The ancient tradition is that a new Speaker of the House of Commons is dragged reluctantly into the Chair, despite having sought the position in the first place. The British Prime Minister, Theresa May, has showed a similar reticence since her elevation last July. But she has now lobbed a hand grenade into UK politics by suddenly announcing a snap election on 8 June.
May has played her cards very well. It was wise of her to rule it out at the beginning and even in the recent past. I reported in March that some Conservatives and commentators were looking at a snap election but the moment seemed to have receded.
May had clearly learned the lessons of another Prime Minister, Gordon Brown, who took over from Tony Blair in 2007. Brown publicly toyed with the idea and taunted the Conservatives, even spending a million pounds on party preparations. But he then saw the polls and decided not to go for an election. This fatally wounded him as a man of opportunism.
May had neither nurtured the idea nor ever said never and therefore allowed herself the chance to embrace an early election with reluctance and in the national interest. Following today's cabinet meeting, she stood in front of 10 Downing Street and explained why she is now calling a snap election 'and the choice facing the British people when you come to vote in this election.'
She said that after last June's referendum in favour of leaving the European Union 'Britain needed certainty, stability and strong leadership,' which her government has delivered and that 'despite predictions of immediate financial and economic danger, since the referendum, we have seen consumer confidence remain high, record numbers of jobs and economic growth that has exceeded all expectations'
But Westminster is divided, she said, when it should be united at this moment of enormous national significance. She identified a narrow window of opportunity for maximising domestic unity 'while the EU agrees its negotiating position and the detailed talks begin.'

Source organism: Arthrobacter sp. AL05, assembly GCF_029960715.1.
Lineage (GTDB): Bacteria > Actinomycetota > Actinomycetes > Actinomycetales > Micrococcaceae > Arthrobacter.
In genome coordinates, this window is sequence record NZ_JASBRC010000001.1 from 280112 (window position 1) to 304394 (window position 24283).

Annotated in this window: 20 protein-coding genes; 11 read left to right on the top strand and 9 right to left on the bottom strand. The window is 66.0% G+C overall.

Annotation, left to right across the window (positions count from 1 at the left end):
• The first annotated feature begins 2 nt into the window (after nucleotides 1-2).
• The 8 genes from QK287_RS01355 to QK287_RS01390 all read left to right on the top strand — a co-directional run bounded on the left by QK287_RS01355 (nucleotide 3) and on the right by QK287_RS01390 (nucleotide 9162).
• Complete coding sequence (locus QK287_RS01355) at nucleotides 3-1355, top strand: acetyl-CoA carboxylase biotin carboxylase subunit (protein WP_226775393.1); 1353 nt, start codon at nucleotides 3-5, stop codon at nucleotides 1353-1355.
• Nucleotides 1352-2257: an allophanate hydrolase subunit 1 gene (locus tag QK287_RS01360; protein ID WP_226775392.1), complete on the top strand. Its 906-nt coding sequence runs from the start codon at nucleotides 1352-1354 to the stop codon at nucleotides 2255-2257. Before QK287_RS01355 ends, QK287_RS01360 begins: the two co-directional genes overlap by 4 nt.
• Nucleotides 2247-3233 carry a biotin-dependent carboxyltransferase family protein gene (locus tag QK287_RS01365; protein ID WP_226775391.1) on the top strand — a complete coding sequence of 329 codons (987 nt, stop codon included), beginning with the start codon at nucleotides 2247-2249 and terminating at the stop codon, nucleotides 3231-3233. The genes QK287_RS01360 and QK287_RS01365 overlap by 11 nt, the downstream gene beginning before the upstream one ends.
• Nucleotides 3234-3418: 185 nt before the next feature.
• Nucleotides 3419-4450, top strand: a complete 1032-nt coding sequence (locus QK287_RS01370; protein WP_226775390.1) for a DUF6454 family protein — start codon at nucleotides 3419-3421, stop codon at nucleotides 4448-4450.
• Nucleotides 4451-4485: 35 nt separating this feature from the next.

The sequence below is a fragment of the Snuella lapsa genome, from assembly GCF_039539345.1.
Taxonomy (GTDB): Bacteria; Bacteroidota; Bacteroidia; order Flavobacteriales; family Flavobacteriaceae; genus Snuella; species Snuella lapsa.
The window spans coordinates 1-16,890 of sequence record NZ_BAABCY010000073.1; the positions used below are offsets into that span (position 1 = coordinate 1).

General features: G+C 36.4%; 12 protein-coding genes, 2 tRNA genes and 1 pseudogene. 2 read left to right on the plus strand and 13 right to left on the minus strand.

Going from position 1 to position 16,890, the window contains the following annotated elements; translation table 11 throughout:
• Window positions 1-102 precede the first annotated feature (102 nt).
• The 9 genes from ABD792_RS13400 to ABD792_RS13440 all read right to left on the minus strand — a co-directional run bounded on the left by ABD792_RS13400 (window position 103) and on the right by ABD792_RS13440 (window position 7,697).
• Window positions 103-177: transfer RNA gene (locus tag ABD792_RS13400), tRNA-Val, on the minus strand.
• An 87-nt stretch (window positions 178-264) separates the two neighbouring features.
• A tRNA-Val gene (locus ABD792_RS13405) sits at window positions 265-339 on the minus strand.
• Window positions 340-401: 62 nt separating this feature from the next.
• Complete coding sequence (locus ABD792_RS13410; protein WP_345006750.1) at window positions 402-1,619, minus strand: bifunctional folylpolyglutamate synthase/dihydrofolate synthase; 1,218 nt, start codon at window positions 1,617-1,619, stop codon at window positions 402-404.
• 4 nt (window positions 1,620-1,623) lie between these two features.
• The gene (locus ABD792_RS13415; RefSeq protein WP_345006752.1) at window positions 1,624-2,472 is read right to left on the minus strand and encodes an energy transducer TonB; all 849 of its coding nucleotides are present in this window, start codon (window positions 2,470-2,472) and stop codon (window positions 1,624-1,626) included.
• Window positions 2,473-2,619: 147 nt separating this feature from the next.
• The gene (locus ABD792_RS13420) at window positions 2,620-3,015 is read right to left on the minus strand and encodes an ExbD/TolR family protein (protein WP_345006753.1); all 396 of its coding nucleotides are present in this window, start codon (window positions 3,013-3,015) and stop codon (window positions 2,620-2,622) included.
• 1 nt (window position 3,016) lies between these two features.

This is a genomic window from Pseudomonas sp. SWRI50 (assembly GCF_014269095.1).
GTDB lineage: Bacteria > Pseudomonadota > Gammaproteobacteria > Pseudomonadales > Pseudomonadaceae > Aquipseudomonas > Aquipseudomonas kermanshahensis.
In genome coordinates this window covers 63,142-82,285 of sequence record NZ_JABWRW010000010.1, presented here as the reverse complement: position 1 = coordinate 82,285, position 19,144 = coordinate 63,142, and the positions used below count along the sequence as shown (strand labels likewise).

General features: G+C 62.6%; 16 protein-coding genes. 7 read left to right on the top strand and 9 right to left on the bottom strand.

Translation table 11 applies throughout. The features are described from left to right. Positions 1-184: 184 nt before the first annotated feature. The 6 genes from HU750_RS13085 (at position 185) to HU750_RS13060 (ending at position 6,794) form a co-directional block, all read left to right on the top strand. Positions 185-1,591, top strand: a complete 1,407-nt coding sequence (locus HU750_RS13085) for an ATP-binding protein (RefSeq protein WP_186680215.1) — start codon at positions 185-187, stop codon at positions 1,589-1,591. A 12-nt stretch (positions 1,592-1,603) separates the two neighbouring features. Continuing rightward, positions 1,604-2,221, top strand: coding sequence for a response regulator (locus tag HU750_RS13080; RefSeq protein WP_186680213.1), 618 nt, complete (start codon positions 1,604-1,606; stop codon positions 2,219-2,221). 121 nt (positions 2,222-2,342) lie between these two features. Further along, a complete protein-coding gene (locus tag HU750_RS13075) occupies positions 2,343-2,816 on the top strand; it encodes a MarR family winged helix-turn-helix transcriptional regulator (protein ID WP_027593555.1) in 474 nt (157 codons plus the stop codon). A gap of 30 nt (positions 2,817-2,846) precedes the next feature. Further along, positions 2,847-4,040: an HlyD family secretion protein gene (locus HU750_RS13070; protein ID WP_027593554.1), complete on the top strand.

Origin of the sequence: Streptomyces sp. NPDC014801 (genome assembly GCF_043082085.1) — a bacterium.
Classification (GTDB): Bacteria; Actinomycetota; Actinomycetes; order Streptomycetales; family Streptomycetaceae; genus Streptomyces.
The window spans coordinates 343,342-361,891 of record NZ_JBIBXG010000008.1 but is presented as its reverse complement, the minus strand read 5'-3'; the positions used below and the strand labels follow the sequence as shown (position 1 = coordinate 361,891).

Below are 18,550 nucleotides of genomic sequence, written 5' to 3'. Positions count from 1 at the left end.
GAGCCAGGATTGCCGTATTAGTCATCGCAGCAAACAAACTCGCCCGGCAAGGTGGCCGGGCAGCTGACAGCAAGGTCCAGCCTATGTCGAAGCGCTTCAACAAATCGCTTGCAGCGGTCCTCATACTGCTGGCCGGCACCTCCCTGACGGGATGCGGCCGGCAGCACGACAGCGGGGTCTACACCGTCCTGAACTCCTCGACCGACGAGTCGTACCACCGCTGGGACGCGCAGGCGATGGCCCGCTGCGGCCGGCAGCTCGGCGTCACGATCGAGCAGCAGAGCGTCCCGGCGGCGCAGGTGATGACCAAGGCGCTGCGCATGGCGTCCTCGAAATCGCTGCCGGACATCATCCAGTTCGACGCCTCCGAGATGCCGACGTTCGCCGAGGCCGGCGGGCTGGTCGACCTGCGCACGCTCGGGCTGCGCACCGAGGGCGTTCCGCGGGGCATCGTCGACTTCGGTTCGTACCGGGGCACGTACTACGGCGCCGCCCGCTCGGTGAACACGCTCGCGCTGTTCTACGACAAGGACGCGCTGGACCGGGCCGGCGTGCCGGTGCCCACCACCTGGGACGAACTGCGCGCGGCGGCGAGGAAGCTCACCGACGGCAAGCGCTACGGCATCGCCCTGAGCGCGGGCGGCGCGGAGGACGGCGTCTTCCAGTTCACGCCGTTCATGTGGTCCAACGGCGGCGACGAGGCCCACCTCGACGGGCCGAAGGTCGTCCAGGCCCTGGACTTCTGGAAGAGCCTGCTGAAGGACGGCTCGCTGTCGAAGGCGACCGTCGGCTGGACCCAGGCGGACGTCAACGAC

She stressed that she had only recently and reluctantly come to this position as the only way to guarantee certainty and stability for the years ahead. Tomorrow, Parliament will vote to lift the law that set a fixed term of five years, which had meant we would have to wait until 2020 for an election.
Labour will vote for this although it is 20 points behind in the polls and could be smashed to pieces. The standing of the Opposition Leader is terrible, But Labour cannot credibly oppose an election which it must say it is capable of winning.
Nothing is certain in the next seven weeks but at this stage it is difficult to avoid the conclusion that May has just signed the Labour Party's death warrant, and can massively boost her 17 seat majority and give her the room to organise the best deal on Brexit.
Gary Kent is the director of All Party Parliamentary Group (APPG). He writes this column for Rudaw in a personal capacity. The address for the all-party group is firstname.lastname@example.org.
The views expressed in this article are those of the author and do not necessarily reflect the position of Rudaw.